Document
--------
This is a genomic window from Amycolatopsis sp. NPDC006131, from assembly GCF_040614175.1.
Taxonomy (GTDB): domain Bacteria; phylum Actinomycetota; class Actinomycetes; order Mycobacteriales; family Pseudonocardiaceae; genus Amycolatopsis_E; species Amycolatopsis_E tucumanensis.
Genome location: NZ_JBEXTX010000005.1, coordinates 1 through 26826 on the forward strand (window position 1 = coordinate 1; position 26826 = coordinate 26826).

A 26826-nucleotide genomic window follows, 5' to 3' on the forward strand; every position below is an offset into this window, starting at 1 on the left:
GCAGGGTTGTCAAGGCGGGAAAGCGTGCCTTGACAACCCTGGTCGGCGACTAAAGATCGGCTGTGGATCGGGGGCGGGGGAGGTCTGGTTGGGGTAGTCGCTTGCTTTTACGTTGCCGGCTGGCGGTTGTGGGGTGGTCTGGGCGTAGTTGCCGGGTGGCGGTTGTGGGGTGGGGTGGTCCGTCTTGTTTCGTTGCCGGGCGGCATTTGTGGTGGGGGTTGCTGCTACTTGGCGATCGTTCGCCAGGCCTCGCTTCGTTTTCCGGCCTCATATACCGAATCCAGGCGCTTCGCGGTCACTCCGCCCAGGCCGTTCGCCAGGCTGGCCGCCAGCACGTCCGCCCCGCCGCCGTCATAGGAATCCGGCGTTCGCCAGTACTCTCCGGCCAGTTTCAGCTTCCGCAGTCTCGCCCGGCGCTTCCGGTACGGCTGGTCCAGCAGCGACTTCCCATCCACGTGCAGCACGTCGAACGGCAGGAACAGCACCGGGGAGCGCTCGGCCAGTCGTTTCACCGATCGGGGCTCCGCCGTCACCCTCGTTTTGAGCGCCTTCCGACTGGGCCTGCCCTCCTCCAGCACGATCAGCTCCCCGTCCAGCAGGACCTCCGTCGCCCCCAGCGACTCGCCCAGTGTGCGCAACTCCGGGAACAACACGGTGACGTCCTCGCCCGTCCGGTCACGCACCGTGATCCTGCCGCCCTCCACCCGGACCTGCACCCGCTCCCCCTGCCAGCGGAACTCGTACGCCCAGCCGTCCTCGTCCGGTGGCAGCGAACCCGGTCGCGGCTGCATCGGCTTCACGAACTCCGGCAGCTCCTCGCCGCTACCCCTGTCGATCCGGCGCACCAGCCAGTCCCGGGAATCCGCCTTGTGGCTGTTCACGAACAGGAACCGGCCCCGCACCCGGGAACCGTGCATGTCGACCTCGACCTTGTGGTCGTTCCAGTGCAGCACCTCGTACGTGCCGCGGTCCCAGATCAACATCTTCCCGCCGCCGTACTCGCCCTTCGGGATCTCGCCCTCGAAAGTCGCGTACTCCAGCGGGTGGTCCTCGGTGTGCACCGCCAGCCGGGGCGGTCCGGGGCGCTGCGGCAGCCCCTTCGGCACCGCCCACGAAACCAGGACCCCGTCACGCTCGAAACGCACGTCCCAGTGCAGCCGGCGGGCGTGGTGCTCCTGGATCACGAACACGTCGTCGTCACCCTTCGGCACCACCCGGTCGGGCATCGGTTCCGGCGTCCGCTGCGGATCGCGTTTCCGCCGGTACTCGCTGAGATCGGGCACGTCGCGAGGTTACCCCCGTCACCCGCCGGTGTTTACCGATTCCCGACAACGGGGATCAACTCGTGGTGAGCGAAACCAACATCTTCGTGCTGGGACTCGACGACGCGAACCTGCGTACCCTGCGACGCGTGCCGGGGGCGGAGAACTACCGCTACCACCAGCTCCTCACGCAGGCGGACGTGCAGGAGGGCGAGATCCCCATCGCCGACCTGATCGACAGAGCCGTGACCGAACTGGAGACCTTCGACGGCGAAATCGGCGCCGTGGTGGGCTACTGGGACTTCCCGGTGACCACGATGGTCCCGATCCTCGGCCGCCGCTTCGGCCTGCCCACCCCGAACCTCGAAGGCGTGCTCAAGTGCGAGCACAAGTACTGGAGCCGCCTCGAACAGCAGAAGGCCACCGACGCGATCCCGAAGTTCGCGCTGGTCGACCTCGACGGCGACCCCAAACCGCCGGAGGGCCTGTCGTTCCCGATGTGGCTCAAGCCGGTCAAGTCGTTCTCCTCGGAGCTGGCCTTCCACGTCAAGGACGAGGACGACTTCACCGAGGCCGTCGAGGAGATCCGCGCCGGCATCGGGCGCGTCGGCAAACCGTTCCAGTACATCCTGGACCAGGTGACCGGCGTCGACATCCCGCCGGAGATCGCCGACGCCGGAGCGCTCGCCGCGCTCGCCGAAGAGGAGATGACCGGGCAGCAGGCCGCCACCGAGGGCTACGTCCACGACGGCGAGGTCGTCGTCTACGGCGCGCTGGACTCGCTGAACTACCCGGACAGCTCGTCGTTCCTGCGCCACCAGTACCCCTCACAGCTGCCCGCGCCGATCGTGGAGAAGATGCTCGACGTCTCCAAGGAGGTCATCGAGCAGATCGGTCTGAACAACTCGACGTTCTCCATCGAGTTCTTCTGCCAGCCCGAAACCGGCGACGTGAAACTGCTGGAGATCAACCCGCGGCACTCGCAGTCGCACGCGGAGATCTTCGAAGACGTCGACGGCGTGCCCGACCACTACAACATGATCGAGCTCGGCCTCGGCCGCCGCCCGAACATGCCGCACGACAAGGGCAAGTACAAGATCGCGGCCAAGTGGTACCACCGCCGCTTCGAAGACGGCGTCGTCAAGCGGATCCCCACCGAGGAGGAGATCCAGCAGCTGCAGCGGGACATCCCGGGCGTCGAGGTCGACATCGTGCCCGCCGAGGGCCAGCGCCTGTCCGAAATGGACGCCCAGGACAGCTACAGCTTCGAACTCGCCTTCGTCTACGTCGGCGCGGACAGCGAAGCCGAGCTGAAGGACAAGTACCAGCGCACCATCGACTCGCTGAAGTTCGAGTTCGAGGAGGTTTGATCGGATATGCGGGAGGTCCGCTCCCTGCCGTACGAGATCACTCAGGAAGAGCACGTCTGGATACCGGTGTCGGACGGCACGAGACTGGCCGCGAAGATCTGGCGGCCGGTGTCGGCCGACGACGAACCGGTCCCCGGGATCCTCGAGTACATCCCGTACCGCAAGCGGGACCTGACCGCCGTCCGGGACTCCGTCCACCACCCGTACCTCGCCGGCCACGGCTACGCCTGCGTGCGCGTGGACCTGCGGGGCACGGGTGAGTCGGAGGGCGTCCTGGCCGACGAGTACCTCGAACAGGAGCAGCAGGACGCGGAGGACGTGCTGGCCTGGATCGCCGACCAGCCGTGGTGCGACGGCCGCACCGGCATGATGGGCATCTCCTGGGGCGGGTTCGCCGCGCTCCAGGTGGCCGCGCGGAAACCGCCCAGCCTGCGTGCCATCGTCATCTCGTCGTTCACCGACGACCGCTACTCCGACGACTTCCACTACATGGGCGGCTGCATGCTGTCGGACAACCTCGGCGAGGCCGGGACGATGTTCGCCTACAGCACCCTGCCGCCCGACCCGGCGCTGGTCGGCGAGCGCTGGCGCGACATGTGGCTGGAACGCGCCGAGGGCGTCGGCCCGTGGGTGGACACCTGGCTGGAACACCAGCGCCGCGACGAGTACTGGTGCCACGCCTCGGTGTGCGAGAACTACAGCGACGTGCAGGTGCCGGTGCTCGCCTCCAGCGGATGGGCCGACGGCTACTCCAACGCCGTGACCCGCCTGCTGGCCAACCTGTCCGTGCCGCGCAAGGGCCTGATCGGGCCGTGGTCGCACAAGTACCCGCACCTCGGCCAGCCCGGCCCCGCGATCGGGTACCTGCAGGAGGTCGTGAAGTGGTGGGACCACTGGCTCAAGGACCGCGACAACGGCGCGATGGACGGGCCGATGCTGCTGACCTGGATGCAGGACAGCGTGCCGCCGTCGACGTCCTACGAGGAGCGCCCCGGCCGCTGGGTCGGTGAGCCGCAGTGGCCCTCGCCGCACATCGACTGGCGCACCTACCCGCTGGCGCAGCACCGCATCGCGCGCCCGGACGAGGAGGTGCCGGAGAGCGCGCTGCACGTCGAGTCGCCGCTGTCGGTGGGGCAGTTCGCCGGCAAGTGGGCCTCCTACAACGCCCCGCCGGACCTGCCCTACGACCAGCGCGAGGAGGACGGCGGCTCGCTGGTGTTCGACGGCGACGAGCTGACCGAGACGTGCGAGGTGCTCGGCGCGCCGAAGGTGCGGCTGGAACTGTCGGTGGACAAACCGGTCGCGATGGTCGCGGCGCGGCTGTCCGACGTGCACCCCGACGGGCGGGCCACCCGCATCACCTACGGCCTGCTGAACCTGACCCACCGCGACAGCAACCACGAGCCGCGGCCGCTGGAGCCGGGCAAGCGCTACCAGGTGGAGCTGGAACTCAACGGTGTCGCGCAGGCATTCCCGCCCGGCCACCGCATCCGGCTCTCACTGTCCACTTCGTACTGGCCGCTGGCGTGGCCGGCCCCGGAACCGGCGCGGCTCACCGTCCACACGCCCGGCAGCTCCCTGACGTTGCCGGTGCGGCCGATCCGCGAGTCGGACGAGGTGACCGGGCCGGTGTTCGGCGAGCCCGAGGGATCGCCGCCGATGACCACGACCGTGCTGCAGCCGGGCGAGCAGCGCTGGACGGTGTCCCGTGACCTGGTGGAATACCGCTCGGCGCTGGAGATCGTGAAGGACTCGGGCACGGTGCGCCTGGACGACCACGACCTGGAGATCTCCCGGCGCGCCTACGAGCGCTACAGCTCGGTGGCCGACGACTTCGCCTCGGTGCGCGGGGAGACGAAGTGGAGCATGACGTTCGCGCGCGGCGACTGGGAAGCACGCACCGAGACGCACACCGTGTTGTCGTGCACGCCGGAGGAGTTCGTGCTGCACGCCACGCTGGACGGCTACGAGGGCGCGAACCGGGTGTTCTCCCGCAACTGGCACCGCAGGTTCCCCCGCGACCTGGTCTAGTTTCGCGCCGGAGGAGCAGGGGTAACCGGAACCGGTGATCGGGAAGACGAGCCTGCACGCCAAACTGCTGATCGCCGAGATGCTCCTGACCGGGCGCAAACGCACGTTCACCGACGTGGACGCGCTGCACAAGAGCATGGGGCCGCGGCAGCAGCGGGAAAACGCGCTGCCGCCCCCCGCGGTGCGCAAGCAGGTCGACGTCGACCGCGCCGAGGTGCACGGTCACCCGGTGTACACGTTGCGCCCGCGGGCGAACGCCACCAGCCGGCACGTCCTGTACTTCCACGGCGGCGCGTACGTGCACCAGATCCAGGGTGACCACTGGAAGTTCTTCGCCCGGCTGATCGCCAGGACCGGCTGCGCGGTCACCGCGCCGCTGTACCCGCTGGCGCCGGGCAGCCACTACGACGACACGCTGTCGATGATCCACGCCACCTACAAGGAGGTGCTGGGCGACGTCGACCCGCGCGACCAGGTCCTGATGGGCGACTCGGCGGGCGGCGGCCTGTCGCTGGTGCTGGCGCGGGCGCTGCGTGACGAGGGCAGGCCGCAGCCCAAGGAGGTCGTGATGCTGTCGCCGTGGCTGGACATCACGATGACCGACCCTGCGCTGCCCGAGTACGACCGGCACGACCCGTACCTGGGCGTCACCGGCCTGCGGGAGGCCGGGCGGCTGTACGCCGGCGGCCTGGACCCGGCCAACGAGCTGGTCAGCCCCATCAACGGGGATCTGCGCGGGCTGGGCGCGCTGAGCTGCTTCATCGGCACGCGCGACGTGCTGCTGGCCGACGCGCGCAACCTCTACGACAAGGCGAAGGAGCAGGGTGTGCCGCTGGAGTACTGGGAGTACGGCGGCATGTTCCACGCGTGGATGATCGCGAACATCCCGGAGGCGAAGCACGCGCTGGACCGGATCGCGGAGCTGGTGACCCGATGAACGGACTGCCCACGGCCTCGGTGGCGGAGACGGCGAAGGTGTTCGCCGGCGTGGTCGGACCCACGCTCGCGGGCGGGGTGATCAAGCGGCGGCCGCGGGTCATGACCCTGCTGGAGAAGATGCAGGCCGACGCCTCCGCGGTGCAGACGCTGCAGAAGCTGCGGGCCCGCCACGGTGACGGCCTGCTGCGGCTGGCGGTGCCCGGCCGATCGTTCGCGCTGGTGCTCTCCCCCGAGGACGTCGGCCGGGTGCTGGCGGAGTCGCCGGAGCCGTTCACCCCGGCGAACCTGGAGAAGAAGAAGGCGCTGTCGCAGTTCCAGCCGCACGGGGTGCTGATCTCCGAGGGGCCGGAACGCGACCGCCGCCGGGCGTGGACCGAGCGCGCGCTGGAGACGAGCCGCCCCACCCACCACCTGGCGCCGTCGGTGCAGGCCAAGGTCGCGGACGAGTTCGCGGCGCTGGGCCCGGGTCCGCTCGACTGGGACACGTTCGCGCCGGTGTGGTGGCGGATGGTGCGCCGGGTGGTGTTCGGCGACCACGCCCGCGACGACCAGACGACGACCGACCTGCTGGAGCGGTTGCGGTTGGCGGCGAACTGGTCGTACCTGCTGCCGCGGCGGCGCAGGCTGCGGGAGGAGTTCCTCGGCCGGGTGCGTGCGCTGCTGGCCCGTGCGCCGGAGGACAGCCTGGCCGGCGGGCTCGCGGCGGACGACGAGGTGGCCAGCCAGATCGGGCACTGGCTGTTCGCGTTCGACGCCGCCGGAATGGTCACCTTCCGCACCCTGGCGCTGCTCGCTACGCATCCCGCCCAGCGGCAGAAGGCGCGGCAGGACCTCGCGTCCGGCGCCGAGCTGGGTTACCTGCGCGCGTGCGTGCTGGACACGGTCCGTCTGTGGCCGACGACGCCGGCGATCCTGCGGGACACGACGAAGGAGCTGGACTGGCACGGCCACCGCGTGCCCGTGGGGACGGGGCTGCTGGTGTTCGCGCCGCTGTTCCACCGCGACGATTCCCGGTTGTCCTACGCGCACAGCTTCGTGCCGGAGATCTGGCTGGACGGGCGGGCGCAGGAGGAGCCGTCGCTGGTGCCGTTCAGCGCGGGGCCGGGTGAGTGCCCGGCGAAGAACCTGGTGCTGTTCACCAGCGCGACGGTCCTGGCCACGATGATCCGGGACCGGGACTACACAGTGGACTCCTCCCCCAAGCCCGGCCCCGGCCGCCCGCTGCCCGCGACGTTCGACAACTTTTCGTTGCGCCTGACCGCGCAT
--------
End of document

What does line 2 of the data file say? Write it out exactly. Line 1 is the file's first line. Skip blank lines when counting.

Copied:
Taxonomy (GTDB): domain Bacteria; phylum Actinomycetota; class Actinomycetes; order Mycobacteriales; family Pseudonocardiaceae; genus Amycolatopsis_E; species Amycolatopsis_E tucumanensis.